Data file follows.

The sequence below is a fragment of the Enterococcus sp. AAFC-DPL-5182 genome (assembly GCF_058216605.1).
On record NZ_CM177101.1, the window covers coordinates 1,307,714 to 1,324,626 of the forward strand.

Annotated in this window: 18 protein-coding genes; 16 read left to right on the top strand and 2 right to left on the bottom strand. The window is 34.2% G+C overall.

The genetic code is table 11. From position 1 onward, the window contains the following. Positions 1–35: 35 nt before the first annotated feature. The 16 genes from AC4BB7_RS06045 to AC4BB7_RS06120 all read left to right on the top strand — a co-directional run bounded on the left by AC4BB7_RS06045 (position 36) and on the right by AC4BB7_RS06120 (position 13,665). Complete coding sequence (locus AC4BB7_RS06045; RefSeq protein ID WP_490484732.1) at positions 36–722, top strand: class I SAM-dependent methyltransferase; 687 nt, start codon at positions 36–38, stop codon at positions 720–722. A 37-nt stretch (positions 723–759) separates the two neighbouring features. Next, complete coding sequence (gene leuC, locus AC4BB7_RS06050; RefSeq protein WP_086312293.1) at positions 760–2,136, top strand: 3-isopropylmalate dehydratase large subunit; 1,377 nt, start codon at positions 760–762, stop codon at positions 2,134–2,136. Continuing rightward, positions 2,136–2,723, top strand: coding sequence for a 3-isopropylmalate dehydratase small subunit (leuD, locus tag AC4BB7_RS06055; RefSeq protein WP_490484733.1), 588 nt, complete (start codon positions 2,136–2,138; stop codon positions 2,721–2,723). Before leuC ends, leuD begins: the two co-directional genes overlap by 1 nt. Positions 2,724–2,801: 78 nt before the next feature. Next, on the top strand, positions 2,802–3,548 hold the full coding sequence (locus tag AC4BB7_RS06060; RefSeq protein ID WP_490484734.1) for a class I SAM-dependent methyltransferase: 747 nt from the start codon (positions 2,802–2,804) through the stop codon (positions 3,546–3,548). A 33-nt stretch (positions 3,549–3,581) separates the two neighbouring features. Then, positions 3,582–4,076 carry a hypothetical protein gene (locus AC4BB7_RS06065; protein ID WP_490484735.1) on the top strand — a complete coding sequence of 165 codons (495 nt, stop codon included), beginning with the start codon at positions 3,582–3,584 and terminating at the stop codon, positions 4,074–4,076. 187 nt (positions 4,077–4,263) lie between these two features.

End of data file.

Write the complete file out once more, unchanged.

The sequence below is a fragment of the Enterococcus sp. AAFC-DPL-5182 genome (assembly GCF_058216605.1).
On record NZ_CM177101.1, the window covers coordinates 1,307,714 to 1,324,626 of the forward strand.

Annotated in this window: 18 protein-coding genes; 16 read left to right on the top strand and 2 right to left on the bottom strand. The window is 34.2% G+C overall.

The genetic code is table 11. From position 1 onward, the window contains the following. Positions 1–35: 35 nt before the first annotated feature. The 16 genes from AC4BB7_RS06045 to AC4BB7_RS06120 all read left to right on the top strand — a co-directional run bounded on the left by AC4BB7_RS06045 (position 36) and on the right by AC4BB7_RS06120 (position 13,665). Complete coding sequence (locus AC4BB7_RS06045; RefSeq protein ID WP_490484732.1) at positions 36–722, top strand: class I SAM-dependent methyltransferase; 687 nt, start codon at positions 36–38, stop codon at positions 720–722. A 37-nt stretch (positions 723–759) separates the two neighbouring features. Next, complete coding sequence (gene leuC, locus AC4BB7_RS06050; RefSeq protein WP_086312293.1) at positions 760–2,136, top strand: 3-isopropylmalate dehydratase large subunit; 1,377 nt, start codon at positions 760–762, stop codon at positions 2,134–2,136. Continuing rightward, positions 2,136–2,723, top strand: coding sequence for a 3-isopropylmalate dehydratase small subunit (leuD, locus tag AC4BB7_RS06055; RefSeq protein WP_490484733.1), 588 nt, complete (start codon positions 2,136–2,138; stop codon positions 2,721–2,723). Before leuC ends, leuD begins: the two co-directional genes overlap by 1 nt. Positions 2,724–2,801: 78 nt before the next feature. Next, on the top strand, positions 2,802–3,548 hold the full coding sequence (locus tag AC4BB7_RS06060; RefSeq protein ID WP_490484734.1) for a class I SAM-dependent methyltransferase: 747 nt from the start codon (positions 2,802–2,804) through the stop codon (positions 3,546–3,548). A 33-nt stretch (positions 3,549–3,581) separates the two neighbouring features. Then, positions 3,582–4,076 carry a hypothetical protein gene (locus AC4BB7_RS06065; protein ID WP_490484735.1) on the top strand — a complete coding sequence of 165 codons (495 nt, stop codon included), beginning with the start codon at positions 3,582–3,584 and terminating at the stop codon, positions 4,074–4,076. 187 nt (positions 4,077–4,263) lie between these two features.